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Saturday, Sep 24, 2022

Man crossed border to join 2019 Hong Kong railway station attack, court hears

Man crossed border to join 2019 Hong Kong railway station attack, court hears

Ching Wai-ming, 64, is standing trial on charges of taking part in a riot and conspiracy to wound with intent.

A 64-year-old man living in mainland China has been accused of entering Hong Kong three years ago to join a white-clad group in an indiscriminate attack on demonstrators and railway passengers which became a watershed moment of the 2019 anti-government protests.

Hong Kong identity card holder Ching Wai-ming, who lived in neighbouring Shenzhen before his arrest last year, is standing a District Court-level trial on charges of taking part in a riot and conspiracy to wound with intent in connection with the overnight violence at Yuen Long MTR station between July 21 and 22, 2019.

Around 100 white-clad men, many of them armed with rattan and wooden sticks, stormed the station and injured at least 45 people, claiming the move was to protect their homes.

At the time of the attack, some black-shirted protesters were making their way back from a mass demonstration on Hong Kong Island against a now-withdrawn extradition bill.

The overnight violence at Yuen Long MTR station occurred between July 21 and 22, 2019.

In his opening statement on Monday, prosecutor William Siu Kai-yip said the defendant crossed the border via the Lok Ma Chau checkpoint at 3.43pm on July 21, four hours before he was spotted assembling with other white-clad men near the station that evening.

A banner emblazoned with the words “Defend Yuen Long, defend our home” was seen hanging at the backdrop of the gathering, with participants chanting through an amplifier: “We are a volunteer army group in Yuen Long.”

The prosecutor said Ching, who was wearing a white top, went to the station at around 11pm and assaulted at least three people within three minutes.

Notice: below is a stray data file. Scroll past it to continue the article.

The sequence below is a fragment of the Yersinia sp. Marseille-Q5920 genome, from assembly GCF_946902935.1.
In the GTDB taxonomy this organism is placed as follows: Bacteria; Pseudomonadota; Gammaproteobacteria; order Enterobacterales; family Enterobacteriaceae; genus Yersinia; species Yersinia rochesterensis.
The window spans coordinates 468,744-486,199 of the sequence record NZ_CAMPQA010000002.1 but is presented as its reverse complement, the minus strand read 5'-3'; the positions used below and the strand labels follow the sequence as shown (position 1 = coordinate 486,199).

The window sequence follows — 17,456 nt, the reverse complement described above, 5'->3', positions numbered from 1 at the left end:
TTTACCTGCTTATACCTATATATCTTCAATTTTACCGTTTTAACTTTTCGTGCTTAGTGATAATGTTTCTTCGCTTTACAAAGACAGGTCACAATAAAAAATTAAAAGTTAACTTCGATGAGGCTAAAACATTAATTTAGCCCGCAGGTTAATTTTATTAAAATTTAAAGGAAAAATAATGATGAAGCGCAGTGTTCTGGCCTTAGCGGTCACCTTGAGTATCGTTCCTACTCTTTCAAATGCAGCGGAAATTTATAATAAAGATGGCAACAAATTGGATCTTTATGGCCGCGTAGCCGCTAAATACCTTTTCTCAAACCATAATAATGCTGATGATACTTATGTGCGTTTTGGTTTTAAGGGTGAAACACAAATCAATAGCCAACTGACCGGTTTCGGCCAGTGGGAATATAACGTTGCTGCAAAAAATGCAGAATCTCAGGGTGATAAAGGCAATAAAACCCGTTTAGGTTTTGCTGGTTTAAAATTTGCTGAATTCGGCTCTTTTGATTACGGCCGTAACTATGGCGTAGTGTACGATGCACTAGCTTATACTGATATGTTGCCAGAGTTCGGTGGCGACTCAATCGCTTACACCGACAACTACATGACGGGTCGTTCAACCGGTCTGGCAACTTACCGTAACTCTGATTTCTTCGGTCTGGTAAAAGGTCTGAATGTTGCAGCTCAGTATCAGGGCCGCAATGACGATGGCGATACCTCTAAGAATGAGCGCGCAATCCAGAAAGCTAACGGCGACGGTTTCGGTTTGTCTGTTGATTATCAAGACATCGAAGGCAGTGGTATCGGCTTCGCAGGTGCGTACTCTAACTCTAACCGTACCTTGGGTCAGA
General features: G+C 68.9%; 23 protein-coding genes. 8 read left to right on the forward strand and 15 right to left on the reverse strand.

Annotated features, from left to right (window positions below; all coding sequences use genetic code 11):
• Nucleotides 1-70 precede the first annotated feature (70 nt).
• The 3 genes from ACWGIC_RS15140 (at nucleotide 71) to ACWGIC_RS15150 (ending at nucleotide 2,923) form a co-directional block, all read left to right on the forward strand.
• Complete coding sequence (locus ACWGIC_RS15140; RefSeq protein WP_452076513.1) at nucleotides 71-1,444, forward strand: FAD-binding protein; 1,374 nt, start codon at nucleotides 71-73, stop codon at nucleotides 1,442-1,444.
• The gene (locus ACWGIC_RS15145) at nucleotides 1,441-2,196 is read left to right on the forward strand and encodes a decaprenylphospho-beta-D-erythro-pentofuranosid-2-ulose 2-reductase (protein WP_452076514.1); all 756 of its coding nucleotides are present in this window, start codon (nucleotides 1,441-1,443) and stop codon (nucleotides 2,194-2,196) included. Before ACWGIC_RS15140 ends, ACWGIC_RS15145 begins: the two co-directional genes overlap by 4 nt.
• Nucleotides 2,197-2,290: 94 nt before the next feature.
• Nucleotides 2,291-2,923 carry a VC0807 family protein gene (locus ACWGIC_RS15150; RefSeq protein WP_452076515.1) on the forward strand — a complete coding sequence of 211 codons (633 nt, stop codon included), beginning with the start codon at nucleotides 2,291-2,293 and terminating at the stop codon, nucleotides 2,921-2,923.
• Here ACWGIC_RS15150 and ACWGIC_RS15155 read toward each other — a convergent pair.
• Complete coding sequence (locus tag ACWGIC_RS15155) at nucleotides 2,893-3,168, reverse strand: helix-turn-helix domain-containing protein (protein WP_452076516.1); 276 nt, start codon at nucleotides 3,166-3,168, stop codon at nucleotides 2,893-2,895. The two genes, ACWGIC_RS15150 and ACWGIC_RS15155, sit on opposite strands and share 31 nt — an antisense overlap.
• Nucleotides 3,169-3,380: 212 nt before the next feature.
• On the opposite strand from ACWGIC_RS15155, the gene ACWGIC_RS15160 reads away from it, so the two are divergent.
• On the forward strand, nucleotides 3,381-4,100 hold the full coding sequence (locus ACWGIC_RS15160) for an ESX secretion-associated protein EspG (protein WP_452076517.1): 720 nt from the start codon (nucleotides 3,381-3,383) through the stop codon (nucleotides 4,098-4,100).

“The defendant and other white-clad men stormed into the paid area [of the station], and used their fists and rattan sticks to assault a man in a grey top,” Siu said. “Outside the paid area, the defendant and other white-clad men launched at least two attacks on people wearing black.”

Siu said the accused then instructed his comrades to proceed to the station’s platform to go after commuters inside a stranded train, before leaving the premises alongside other white-clad men at around 11.14pm.

Ching returned to Shenzhen via Lok Ma Chau at 12.11am the next day. He was arrested on August 12 last year after entering the city through Shenzhen Bay Port.

The court debate centres on whether Ching was indeed the assailant shown on various video clips of the attack.

Police had identified Ching using his unique outfit, including a crew neck T-shirt with black-and-white tiger-shaped patterns on the collar, as well as a black waist belt with a light-coloured buckle. The defendant was wearing a black belt with a gold-silver buckle when he revisited the city last August.

A government forensic scientist tasked with analysing the video evidence opined that the belt seized from Ching had no “unexplainable differences” from the one worn by the assailant.

The prosecution will call 11 civilian witnesses and rely on the medical reports of eight of them to demonstrate the level of violence used by the white-clad men.

The trial before Deputy District Judge Newman Wong Hing-wai is expected to last for 12 days at West Kowloon Law Courts.


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